[OPE-L:7515] [OPE-L:1052] Re: Marx's Concept of Prices of Production

John Ernst (ernst@PIPELINE.COM)
Tue, 06 Jul 1999 13:27:03

RE: OPE-L 1049
Welcome back,

Fred, let me begin with your questions at the end of your last
post (OPE-L 1049).

You wrote:

1. Are Marx's prices of production long-run equilibrium prices?

2. Are long-run equilibrium prices vacuous?

Whether or not long-run equilibrium prices are vacuous is A SEPARATE
QUESTION from whether or not Marx's prices of production long-run
equilibrium prices. It seems to me that the textual evidence provides a
fairly clear and unambiguous answer to the first question (unusually so
for textual evidence): that Marx's prices of production change are "center
of gravity" prices that change if and only if productivity or the real
wage changes, which logically implies that Marx's prices of production are
indeed long-run equilibrium prices. If long-run equilibrium prices do
indeed turn out to be vacuous, as John argues, then this will indeed be a
blow to Marx. I do not think this will turn out to be the case. But
whatever the answer to the second question turns out to be, I think the
answer to the first question is clear.

My comment: The textual evidence used to answer the 1st question is,
at best, unclear. Let me say why.

In rereading our last couple of posts I realized that we
need to clear up the notion of long-run equilibrium.
I'm not sure that both of us are talking about the same thing.
Obviously, this is crucial in any discussion of whether or
not Marx's prices of production are long-run equilibrium prices.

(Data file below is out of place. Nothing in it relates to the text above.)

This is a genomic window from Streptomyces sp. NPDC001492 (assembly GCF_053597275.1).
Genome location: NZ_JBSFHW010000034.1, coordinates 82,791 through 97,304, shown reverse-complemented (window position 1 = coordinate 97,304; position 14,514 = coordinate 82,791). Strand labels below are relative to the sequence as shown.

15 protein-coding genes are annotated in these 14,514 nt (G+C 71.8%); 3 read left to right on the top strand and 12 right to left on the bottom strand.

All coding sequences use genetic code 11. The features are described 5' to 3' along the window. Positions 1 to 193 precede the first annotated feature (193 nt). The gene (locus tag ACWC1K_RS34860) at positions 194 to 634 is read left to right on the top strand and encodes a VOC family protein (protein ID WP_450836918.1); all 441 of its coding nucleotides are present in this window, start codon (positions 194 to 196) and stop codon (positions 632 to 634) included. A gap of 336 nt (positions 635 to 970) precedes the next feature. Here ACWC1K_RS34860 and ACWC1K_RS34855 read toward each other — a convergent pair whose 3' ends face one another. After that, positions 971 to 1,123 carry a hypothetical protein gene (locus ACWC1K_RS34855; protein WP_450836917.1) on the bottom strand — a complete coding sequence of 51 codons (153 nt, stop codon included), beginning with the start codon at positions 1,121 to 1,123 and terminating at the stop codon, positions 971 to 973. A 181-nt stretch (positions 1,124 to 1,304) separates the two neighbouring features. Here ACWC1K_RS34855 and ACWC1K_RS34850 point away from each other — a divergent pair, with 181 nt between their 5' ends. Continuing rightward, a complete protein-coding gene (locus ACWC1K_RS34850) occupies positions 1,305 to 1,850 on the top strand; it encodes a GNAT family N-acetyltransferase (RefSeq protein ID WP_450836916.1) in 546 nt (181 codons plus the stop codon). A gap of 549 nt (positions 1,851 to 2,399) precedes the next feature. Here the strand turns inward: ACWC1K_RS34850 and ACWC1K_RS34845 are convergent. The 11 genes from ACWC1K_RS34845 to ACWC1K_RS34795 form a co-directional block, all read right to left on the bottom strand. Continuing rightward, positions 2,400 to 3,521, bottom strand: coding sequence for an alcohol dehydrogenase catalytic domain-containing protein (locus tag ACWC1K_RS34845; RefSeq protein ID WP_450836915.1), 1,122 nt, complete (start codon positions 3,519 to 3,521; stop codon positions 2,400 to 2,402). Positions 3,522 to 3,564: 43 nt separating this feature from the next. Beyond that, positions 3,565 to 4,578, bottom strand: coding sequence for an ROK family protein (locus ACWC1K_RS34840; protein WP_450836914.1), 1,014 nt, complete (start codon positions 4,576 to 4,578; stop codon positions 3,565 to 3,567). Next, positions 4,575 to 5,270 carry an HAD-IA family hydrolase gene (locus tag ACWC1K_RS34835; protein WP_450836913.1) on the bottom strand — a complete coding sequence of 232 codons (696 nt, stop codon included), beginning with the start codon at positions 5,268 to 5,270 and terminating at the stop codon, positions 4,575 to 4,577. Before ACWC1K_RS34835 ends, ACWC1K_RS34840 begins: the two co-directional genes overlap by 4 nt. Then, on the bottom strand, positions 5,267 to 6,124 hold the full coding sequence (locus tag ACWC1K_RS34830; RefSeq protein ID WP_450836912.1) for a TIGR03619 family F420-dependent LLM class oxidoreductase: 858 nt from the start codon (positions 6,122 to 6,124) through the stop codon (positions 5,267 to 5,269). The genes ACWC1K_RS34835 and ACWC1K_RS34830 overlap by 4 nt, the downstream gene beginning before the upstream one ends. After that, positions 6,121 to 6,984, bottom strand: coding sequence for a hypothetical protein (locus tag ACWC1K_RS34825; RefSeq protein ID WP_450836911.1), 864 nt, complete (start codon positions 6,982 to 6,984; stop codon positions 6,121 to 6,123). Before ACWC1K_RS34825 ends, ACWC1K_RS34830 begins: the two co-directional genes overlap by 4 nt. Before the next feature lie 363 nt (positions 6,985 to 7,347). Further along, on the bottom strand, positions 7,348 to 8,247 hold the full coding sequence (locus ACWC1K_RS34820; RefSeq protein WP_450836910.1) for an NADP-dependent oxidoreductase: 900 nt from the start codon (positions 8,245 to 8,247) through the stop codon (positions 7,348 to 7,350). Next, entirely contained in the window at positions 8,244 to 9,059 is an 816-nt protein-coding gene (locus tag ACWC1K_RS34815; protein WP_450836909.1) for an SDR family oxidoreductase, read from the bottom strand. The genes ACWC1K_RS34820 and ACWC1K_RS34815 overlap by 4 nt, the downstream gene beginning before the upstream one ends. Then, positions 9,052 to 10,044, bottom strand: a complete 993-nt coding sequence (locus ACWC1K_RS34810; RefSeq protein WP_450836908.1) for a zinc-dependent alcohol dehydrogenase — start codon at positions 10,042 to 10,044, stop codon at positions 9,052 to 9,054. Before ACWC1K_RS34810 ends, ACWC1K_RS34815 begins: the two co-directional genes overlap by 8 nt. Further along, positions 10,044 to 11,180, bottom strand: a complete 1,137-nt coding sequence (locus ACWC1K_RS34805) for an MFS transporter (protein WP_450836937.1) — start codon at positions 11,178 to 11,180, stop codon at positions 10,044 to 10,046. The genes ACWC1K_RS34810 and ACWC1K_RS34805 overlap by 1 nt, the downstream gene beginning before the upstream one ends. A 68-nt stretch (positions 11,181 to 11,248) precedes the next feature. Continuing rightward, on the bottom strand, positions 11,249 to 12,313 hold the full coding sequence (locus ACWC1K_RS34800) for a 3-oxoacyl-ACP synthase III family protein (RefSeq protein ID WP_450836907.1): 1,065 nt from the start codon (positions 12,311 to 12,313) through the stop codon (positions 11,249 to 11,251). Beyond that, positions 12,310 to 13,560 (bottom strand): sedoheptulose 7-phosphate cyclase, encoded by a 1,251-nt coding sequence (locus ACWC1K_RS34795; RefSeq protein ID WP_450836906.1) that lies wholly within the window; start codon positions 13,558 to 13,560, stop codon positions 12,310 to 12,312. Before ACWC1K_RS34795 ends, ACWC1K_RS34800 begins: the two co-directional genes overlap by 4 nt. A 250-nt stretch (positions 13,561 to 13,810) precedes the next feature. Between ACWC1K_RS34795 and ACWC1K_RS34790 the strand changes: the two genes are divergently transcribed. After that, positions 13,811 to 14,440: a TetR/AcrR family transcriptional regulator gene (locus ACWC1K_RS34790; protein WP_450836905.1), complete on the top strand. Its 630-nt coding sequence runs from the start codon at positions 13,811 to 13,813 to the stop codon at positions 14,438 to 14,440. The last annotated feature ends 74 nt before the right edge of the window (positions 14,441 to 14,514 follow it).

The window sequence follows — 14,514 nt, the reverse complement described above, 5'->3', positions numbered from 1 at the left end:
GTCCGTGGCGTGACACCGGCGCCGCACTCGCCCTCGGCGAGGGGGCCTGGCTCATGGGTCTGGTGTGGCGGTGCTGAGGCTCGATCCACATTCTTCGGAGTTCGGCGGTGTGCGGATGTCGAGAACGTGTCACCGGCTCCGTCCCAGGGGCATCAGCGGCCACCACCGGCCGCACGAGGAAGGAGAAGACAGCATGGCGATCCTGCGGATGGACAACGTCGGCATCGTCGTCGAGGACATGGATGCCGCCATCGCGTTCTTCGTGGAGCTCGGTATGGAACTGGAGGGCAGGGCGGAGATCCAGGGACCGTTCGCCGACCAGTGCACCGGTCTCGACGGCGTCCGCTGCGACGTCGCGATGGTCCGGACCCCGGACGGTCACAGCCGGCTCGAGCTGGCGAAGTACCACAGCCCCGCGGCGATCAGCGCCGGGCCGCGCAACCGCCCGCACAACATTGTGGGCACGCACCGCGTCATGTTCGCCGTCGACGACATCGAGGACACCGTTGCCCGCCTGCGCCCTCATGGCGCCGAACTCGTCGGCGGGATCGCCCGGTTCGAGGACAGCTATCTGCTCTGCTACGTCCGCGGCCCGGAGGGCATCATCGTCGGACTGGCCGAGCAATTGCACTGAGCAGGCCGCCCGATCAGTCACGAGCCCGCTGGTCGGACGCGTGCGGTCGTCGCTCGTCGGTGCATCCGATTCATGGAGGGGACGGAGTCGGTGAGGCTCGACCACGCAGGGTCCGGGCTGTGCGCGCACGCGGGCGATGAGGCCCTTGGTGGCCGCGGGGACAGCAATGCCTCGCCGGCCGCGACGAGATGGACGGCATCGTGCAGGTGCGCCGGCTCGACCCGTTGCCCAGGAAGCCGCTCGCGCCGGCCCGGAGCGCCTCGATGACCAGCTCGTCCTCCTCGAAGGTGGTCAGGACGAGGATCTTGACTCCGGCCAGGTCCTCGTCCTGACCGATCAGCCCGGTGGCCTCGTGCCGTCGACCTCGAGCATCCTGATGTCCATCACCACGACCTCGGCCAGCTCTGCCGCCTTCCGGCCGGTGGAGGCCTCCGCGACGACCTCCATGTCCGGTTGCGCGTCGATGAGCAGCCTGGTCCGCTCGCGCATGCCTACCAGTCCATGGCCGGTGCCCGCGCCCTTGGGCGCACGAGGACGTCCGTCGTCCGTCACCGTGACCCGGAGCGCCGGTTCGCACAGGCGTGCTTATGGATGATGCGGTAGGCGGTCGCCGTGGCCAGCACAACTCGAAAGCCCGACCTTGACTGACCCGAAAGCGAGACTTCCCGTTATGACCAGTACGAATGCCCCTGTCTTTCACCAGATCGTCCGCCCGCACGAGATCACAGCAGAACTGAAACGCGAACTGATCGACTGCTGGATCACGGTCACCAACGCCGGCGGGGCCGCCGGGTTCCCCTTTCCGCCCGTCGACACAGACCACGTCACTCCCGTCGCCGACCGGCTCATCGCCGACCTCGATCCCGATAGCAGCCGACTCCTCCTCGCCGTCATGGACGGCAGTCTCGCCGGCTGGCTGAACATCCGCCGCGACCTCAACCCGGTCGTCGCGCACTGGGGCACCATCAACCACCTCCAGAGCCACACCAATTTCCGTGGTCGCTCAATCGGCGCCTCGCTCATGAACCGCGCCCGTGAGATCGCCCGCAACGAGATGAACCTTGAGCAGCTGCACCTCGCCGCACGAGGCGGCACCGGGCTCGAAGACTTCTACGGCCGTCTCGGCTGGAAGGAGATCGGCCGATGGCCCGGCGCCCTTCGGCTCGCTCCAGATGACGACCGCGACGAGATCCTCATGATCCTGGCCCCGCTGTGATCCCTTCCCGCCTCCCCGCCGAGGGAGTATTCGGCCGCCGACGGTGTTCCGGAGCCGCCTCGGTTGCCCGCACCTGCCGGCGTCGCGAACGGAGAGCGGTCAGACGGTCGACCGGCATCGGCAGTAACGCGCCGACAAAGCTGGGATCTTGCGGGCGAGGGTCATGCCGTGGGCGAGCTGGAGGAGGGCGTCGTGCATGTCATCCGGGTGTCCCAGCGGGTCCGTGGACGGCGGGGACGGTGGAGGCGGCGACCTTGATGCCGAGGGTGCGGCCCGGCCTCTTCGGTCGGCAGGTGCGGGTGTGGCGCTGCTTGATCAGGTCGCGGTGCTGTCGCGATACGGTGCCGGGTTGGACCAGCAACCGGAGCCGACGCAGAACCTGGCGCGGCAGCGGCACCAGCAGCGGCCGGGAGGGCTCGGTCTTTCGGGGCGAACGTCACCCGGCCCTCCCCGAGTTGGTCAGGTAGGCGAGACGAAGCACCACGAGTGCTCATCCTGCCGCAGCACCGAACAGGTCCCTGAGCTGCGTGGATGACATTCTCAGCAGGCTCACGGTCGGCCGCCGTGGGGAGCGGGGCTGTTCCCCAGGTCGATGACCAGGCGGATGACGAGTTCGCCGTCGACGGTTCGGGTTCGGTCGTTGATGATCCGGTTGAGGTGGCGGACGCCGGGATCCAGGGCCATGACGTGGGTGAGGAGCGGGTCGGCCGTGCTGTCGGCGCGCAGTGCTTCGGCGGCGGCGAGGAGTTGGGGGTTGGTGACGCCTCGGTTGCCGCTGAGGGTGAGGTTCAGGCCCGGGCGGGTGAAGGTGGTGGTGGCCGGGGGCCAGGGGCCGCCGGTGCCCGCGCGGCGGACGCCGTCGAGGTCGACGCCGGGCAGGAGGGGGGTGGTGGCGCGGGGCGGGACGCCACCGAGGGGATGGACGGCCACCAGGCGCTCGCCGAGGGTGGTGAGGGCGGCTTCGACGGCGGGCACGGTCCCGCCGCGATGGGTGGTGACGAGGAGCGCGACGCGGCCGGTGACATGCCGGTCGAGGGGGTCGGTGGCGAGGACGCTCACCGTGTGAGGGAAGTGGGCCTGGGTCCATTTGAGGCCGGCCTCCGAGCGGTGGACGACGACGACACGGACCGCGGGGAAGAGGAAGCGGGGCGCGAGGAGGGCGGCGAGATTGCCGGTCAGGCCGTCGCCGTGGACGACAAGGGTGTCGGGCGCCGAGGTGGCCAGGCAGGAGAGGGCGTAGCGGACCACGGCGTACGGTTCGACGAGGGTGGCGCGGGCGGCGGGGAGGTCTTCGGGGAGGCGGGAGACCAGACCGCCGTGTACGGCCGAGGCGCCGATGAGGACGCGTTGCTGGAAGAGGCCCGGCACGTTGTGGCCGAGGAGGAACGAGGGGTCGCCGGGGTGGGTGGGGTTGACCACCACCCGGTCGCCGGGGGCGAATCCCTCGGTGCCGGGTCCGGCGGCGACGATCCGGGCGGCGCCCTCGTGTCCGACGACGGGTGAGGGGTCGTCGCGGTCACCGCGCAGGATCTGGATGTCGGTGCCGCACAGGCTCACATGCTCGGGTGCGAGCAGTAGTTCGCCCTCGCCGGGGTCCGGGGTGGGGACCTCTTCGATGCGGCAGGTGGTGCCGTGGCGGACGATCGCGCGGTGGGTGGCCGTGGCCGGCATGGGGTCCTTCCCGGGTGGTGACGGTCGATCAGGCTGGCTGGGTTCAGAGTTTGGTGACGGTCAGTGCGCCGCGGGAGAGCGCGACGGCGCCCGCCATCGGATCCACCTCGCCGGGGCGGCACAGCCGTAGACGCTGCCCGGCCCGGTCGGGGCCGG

It is also essential to our dialog concerning the usefulnes
of long-run equilibrium prices.

When you speak of long-run equilibrium prices in the context
of prices of production, I have assumed that you mean a general
equilibrium. In that equilibrium, the unit input price of each
and every commodity is equal to its unit output price. The rate of
profit is uniform. I'd sure like to know if we agree this. For now,
I'll assume we do.

In your next to last post, you cited the following passage from

"Market prices rise above these governing production prices
or fall below them, but these fluctuations balance each other
out. If one compiles price lists OVER A PROLONGED PERIOD,
and ignores those cases in which the actual value of a commodity
alters as a result of changes in labor productivity, as well as cases
in which the production process is disturbed by natural or
social disasters, it is surprising both how narrow the limits of
these divergences are and how regularly they are balanced out."
(p. 1000; Vol. 3 emphasis added by FM)

Now, as I've said, I'm willing to accept that Marx indeed saw
stable prices for some commodities. But are those stable prices
long-run equilibrium prices? I think not -- in the sense of
long-run equilibrium described above. The prices of commodities
with changing prices in "the prolonged period" cannot be allowed
to change for us to characterize the entire period as a long-run

Nowhere does Marx say that prices of production are long-run
equilibrium prices. Nowhere. On this, I think we can agree.
What you seem to do is compare aspects of long-run equilibrium
prices with those of prices of production. For example, like
a long-run equilibrium price, the price of production can
be viewed as a center of gravity around which market prices
oscillate. (We need to discuss Marx's concept of market values
at some point.) But again turning to the above passage when Marx
speaks of stable prices, no one would claim that the entire economy
was in a long-run equilibrium over the enitire "prolonged period."

Given the literature surrounding the transformation problem, it's
difficult to see how a stable price that is more or less a price
of production could exist without all prices in all sectors having
stable prices as well. For example, in Ted and Andrew's case
prices of production change rather dramatically from period to
period. They start from values and with the assumption of simple
reproduction in material terms end up with what you might call
a general equilibrium rather quickly. But if we could either come
up with prices of production in something at least resembling
real time by examining data or by developing a simulation model
of the economy , it is not difficult to imagine that many of prices
would be fairly stable -- that is market prices would oscillate